The big story for April is, of course, the 6s. A BLACK-HEADED GULL was found in the drying ponds at the San Jose-Santa Clara WPCP on 6 Apr. A few people who followed up the report immediately got to see this mega-rarity, but the rest of us were left to stand on the nearby dike and socialize with our good birding buddies over the next few days and commiserate on what we did not see. Another Big Day bird was an adult LAPLAND LONGSPUR at the Sierra Road summit on 17 Apr. This birds was completely unexpected as we never thought we would see a longspur so late in the spring! Then what to think when a CHESTNUT-COLLARED LONGSPUR was found in a closed area of the the San Francisco Bay Wildlife Refuge on 22 Apr? Amazing!
May brought the composite list to 243 species, up 11 birds from April's end.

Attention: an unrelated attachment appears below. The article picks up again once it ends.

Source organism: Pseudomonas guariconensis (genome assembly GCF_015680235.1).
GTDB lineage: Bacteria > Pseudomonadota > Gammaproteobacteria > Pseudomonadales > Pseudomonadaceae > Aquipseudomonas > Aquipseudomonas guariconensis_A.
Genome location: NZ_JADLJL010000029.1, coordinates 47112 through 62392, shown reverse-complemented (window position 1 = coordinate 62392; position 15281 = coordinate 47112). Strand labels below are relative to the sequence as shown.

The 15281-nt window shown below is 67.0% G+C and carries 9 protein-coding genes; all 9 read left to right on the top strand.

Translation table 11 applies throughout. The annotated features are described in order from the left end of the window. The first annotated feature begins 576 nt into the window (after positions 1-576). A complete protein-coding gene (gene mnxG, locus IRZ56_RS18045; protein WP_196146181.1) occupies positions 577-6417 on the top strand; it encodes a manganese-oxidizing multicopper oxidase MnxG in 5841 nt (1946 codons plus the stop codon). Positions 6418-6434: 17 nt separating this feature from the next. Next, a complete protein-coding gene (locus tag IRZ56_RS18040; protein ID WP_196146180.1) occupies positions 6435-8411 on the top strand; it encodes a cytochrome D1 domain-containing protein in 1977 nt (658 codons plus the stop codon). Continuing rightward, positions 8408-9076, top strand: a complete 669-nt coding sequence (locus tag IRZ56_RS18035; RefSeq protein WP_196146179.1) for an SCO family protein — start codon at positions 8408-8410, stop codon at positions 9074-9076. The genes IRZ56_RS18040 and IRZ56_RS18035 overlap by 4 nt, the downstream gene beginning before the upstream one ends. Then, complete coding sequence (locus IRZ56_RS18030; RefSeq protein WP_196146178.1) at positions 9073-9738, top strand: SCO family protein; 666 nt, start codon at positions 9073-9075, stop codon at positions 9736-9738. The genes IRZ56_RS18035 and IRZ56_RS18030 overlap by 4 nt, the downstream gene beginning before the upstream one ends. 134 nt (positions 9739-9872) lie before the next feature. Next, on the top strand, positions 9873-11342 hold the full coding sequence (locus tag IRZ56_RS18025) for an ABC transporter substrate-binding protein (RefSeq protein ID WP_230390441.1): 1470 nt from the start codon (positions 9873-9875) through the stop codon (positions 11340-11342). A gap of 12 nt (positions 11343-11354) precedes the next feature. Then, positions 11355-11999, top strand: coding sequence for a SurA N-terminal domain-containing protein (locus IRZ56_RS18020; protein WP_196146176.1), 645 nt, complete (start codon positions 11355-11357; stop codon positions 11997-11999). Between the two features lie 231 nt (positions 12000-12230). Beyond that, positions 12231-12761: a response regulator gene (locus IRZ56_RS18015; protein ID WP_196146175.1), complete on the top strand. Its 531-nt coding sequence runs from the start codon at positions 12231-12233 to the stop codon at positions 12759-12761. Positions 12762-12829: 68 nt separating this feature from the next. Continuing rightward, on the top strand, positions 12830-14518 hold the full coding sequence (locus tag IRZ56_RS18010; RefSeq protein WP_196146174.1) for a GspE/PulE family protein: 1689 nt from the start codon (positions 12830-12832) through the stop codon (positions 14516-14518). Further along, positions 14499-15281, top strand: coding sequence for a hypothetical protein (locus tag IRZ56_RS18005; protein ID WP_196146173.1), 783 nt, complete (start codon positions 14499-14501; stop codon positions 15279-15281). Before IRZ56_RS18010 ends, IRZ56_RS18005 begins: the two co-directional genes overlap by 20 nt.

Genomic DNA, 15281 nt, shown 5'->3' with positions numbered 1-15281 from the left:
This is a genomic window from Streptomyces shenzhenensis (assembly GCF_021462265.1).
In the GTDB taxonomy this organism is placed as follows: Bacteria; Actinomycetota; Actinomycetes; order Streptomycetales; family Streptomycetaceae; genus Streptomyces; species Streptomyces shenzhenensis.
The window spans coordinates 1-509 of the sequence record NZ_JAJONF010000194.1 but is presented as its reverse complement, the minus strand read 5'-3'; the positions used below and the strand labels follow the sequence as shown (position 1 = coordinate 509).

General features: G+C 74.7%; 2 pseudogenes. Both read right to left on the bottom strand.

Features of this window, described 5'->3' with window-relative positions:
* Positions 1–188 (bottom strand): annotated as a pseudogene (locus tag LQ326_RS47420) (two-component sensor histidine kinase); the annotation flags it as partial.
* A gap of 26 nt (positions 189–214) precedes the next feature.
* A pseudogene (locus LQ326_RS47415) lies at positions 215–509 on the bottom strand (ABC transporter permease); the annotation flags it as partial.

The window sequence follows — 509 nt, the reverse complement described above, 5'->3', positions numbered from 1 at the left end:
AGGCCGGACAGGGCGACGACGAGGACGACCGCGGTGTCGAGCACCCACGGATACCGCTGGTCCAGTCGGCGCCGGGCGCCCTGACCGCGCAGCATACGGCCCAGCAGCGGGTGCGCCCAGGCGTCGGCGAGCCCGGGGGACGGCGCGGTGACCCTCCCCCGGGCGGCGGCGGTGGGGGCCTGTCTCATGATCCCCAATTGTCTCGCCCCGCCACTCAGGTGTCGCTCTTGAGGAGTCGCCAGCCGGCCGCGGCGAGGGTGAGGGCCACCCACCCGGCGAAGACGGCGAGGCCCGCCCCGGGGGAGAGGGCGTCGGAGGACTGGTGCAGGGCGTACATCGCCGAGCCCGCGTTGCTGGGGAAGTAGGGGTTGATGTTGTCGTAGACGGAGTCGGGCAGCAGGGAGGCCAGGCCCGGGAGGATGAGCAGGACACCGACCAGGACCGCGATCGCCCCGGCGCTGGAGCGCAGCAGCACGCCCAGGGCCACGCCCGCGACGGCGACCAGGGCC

The composite list moved up from 236 at the end of April to 246 at the end of May.
A flock of BROWN PELICANS over Alviso on 15 May were very early. This 3 is normally regular by mid- to late-summer.
We did quite well with the 4s, our regular rare birds. Multiple BLACK-CHINNED HUMMINGBIRDS were found along the Guadalupe River below Curtner including a female with a nearly finished nest who undoubtedly arrived in April. A BLACK-CHINNED SPARROW was found in the Sierra Azul OSP on 13 May and there were scattered reports after that. A LEAST TERN over the Alviso salt ponds on 15 May was one of our few spring records. An unusual spring WILLOW FLYCATCHER was along Stevens Creek below La Avenida on 26 May. a WHITE-FACED IBIS was found in Adobe Creek on 31 May and was a one-day wonder.